In any other profession mismanagement of your own assets in the scale of 35 million euros, or 320%, would mean youre fired the same day.

    Grande Paratici and Nedved.

  7. I think we have to agree with this. We overpaid for Higuain. Ronaldo deal was supposed to bring some commercial benefits, but due to the Pandemic it could not fetch the desired results. Rest of the deals mentioned above have been a failure. We continue to sign players and then fail to integrate in the main team. First marotta, then paratici. I hope Cherubini does not repeat this. Never understood Nedveds role as vice President.Not sure if he is doing his job well.

  8. Find a way to screen candidates before bringing them into Juve. This a 100+yr club with many many many players and coaches that won WC’s Euros. It’s a prestigious club and warrants respect. Don’t waste time with players who put sauces on pizzas, dye their hair are you kidding me!
    I mean I like Locatelli but every time the camera takes a pic he lks like a deer in the headlights like he stole a cookie behind the mothers back, Chiesa and we all love this kid but he misses the net and then is blowing balloons with his cheeks! Berna but can you fit any more tattoos on that body? It’s the bad news bears!
    Guys we need serious players for this sort of team roster.

  9. Does it surprise anyone that this team is so poorly managed. This win at any cost mentality does little to promote Juve or Serie A. The lack of talent evaluation is striking, constantly reaching for the latest, hottest player and bringing them to Turin has left this team bereft ot true leadership and money. When Cudrado or Chiellini are your best players on a given day, you have to wonder who is making the player decisions. Allegri is trying to reinstate the team concept, playing as a team with the goal of winning games thru solid playmaking defensive football. Juve need to understand that the glory of winning football is shared thru sacrifice and team play. Those are the kind of players they need to lead this team and bring them back to prominence.

  10. @JUVE PAID 40 MILLION FOR BERNArdeschi How much did inter lose on Gabi”one”goal, Kondogbia, Naingolan, joao mario, really, the list goes on?

  11. Honestly, all of the top Italian clubs are guilty of making terrible signings in the last 5-10 years. I issue is that they get carried away trying to compete with foreign clubs that have more money. Let them make the inflated purchases. Focus on local talent. Loads of talent is developed by these clubs, who then ignore them and they go on to play well elsewhere, Milan is a great example of this. Meanwhile they do the opposite and buy talent developed elsewhere for inflated prices, as Juve did with Bernardeschi for example. Berna is not a bad player, but he was worth no more than 25m. Maybe 30m. Clubs should follow the Atalanta model. Bring up youth and pepper them with smart purchases from smaller leagues. Atalanta has been in the top 4 for like 3-4 seasons now, and went to the CL semis only barely losing to mighty PSG a couple of seasons ago. This season they’re once again in the title hunt. They’ve done it with a fraction of the budget of the big 6. So imagine if you took that budget and combined it with the Atalanta model? You’d be able to start with an Alfa Romeo and make it into a Ferrari, instead of starting with a FIAT, making it into an Alfa and then having to sell. They just can’t afford to buy the Ferrari straight away. Not a great analogy, but maybe it makes the point.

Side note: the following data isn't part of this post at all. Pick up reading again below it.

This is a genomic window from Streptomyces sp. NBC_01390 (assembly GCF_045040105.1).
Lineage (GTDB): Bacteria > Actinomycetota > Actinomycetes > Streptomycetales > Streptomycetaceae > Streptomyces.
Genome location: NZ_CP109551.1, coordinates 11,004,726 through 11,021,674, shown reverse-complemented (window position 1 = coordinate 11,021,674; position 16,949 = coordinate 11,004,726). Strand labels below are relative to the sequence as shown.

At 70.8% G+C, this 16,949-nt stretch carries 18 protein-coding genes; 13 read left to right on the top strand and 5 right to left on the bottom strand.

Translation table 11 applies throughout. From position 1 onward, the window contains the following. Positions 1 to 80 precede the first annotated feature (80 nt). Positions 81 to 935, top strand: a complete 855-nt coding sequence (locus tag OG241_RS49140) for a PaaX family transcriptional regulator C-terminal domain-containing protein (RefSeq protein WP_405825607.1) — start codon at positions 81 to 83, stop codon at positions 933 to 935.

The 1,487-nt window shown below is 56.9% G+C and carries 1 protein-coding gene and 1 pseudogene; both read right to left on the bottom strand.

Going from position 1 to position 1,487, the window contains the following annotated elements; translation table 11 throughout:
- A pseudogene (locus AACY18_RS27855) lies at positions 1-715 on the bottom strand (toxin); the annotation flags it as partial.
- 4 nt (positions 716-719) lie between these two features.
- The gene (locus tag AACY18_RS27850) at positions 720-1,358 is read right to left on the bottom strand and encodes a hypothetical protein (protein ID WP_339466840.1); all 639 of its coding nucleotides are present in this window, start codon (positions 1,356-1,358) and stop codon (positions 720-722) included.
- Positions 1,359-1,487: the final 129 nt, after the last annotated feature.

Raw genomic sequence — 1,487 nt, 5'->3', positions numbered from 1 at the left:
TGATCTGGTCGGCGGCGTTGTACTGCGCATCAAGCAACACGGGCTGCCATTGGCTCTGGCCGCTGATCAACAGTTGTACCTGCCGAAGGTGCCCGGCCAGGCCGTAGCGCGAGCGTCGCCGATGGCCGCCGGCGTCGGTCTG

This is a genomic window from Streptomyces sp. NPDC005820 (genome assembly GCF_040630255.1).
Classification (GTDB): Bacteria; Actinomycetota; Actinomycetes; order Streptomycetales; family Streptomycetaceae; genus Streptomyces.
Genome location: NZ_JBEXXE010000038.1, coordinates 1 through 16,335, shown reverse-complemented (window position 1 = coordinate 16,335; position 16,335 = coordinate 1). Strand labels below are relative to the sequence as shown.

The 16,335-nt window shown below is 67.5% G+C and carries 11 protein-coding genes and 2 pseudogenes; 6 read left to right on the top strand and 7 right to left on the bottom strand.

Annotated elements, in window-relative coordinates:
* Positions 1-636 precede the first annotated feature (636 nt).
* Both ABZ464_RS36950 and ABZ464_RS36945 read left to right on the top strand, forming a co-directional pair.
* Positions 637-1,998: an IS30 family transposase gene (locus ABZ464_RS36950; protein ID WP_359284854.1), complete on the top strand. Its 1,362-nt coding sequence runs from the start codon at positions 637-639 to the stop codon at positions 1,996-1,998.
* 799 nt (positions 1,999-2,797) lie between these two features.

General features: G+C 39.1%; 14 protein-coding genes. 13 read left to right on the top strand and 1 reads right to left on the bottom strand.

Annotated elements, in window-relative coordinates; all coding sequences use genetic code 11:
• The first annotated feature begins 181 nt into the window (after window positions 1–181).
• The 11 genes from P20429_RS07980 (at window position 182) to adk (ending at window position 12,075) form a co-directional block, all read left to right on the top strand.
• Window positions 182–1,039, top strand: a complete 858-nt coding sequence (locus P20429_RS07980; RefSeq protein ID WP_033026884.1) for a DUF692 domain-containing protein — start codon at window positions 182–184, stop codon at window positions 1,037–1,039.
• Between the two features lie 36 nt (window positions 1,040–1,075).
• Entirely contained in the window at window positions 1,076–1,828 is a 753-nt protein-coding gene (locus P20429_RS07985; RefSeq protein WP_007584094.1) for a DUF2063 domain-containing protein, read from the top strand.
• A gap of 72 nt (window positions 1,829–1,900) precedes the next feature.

12. Juve took a massive gamble on Ronaldo with the hopes he will help grow the club world wide. Who knows if could of happened without Covid? But it happened, money needed to flow and they built on a house of cards. Serie A is at a disadvantage not just with their TV rights and terrible stadiums, also language is a big factor. English and Spanish are global languages and which helped grow EPL & La Liga in North and South America

  13. @Zambrotta

    I dont think you understand. Juve never gave him a chance to succeed or flop.

    You can overvalue players, happens all the time with transfers, but to then undervalue the player a year later by around 35 million is a special incompetence, Its like betting a football match, then cash out at 0-0 after 5 minutes at 60%, only for you to see the team you bet on score a hatrrick in minutes 6,7 and 8th.

  14. Kev, like all inter fans all you do is bang on about the treble. One year of success (playing awful catenaccio football) does not make you a great football club. Greatness is marked by sustained success throughout the decades and the size of your trophy cabinet and Juve will always have it over Inter in that regard. One thing’s for sure, Inter will NEVER win 9 scudetti in a row and will NEVER surpass Juve’s trophy tally.

  15. Atalanta, Roma, Napoli, and Lazio are examples of clubs that are run with a business sense. I know the fans want to trash talk the Patrons if they don’t spend millions on signings. Look what the city of Rome did to Pallotta when he spent years and millions trying to invest in the city and the teams future. I love Calcio. And I love Italy. But they will never become a top tier league again. Too much red tape. Too much corruption. Let the Ultras invest if they want to have a say. They want control of ticket sales. They want to have a say in transfers. They want to threaten players. Where are they when players and their homes are being robbed? Serie A will always be second class and it is a shame.

  16. Juve can have as many serie A trophy as they want, people outside italy already know how Juve play with officials and etc.. And that’s justified why you can win UCL since a long time where Milan and Inter have 10 between them..